If you’ve never road and E bike 25+ miles on an MTB trail (test riding one in a parking lot a few hundred feet doesn’t count!) then your opinion is bullshit. You’re probably the same person that thinks they can be a lawyer/cop because they watched a few episodes of law and order. The elephant in the room is STRAVA. As mentioned the battle has always been between Hikers and mountain bikers. Before Strava MTB where respectful to hikers... now an MTB rider will run you over to get a better Strava time. Before E bikes hundreds of trails have been closed or a speed limit added because of Strava... but let’s blame ebikes it’s because its the new thing.

  • tobiwan

    11/12/2017 7:37 AM

    Please do not get me wrong but looking for a third party (here: Strava) and blame them is a typical tactic used in all sectors in live to put away the focus of the original topic/problem. Strava is guilty? Hell yeah

    At least here in Germany we do not have big troubles with Strava. The biggest problem is that secret trails get an unwanted, official access when somebody is not locking his data.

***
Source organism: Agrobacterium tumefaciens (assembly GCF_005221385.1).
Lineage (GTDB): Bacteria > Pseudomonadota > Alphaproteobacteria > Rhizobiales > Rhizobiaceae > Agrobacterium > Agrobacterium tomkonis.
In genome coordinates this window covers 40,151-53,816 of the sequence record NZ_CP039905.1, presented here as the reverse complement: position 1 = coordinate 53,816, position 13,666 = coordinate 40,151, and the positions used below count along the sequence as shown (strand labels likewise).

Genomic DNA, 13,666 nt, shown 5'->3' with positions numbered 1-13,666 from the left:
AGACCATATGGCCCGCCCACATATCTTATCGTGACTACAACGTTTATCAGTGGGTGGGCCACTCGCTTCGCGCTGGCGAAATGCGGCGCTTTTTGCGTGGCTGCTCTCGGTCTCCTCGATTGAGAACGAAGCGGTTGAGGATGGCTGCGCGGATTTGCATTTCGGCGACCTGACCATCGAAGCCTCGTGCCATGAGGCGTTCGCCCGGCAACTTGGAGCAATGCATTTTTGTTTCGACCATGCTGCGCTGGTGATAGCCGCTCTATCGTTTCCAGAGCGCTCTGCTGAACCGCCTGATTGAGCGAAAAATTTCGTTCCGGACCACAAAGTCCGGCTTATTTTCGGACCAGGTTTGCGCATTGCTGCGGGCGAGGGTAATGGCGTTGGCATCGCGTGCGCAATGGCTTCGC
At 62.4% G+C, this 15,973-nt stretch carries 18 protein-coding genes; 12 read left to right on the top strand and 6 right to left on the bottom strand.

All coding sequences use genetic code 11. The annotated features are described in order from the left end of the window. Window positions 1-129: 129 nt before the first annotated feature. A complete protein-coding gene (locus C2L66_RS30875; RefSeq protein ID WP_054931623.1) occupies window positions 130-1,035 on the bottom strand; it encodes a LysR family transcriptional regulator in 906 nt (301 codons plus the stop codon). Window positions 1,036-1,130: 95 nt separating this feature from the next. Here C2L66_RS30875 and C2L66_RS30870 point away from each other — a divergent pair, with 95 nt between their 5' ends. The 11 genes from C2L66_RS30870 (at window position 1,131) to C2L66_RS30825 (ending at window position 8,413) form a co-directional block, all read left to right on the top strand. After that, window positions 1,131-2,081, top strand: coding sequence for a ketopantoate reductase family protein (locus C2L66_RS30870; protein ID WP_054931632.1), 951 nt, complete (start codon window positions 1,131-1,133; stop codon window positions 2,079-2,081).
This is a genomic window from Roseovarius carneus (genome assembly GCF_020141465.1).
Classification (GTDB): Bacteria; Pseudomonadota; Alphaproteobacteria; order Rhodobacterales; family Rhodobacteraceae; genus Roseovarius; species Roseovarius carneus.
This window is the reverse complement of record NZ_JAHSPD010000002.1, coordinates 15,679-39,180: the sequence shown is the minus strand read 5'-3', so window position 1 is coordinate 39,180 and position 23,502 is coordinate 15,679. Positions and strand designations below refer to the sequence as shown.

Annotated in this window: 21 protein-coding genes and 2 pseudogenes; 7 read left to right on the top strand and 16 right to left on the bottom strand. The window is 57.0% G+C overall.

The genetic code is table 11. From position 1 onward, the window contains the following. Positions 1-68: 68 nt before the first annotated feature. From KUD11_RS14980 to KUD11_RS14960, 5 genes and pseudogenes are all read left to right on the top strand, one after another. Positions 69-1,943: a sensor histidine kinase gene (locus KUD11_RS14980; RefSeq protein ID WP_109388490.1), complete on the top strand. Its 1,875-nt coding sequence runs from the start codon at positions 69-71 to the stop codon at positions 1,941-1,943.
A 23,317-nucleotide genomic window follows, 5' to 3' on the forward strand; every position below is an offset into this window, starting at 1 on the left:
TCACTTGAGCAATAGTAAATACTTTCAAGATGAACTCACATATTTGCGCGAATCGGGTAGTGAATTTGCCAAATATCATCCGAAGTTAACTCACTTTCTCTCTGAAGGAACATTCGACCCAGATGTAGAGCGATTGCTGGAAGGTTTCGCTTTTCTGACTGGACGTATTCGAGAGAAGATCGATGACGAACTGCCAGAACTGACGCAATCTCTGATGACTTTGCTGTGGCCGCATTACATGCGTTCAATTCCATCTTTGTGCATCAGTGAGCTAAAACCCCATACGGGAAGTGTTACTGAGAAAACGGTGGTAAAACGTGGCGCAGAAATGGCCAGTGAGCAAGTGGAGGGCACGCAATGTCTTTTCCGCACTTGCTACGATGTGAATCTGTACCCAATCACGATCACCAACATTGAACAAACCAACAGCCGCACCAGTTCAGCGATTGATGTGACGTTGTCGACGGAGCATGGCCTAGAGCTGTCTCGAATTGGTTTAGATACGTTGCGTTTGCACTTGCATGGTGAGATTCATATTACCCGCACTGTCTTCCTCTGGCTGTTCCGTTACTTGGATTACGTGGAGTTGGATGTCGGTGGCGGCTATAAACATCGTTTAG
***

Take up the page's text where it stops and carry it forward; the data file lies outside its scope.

• MTB9488

    11/12/2017 8:49 AM

    Don’t get me wrong I’m not saying STRAVA is a bad thing. But here in the states it’s common to hear people yelling “STRAVA” on the trails because slower riders or hikers ahead of them.

  • tobiwan

    11/12/2017 9:00 AM

    That´s weired to hear
    I mean it is our hobby, not our job so the fun factor while riding should be most important.

  • Karabuka

    11/13/2017 12:05 AM

    Not really, its more like sad reality. Strava in the end is just a social network of sportsmen/women but there are way too many people nowadays who are all about likes, kudos and KOMs. For them it is not about the journey (ride, fun) but about the destination (finish of a route/trails and a digital track). I like how strava allows you to track your riding and progress (or its inverse in the offseason haha), but to go riding just to compete against other people takes the essence away. Just google that guy who complained to strava support because somebody else took away all of his KOMs - laugh ensured :D

  • jive turkey

    11/12/2017 2:38 PM

    I'm claiming the rider yelling "Strava!" is an urban legend. I've never heard it, and I regularly ride some of the most heavily used mtb trails in North America. Plus, is anyone really that douchey?

  • oneandone

    11/12/2017 9:03 AM

    I agree. There are already people out ruining relationships with other users. Always have...always will. Just watch a few PB videos. Is strava to blame? It has contributed for sure.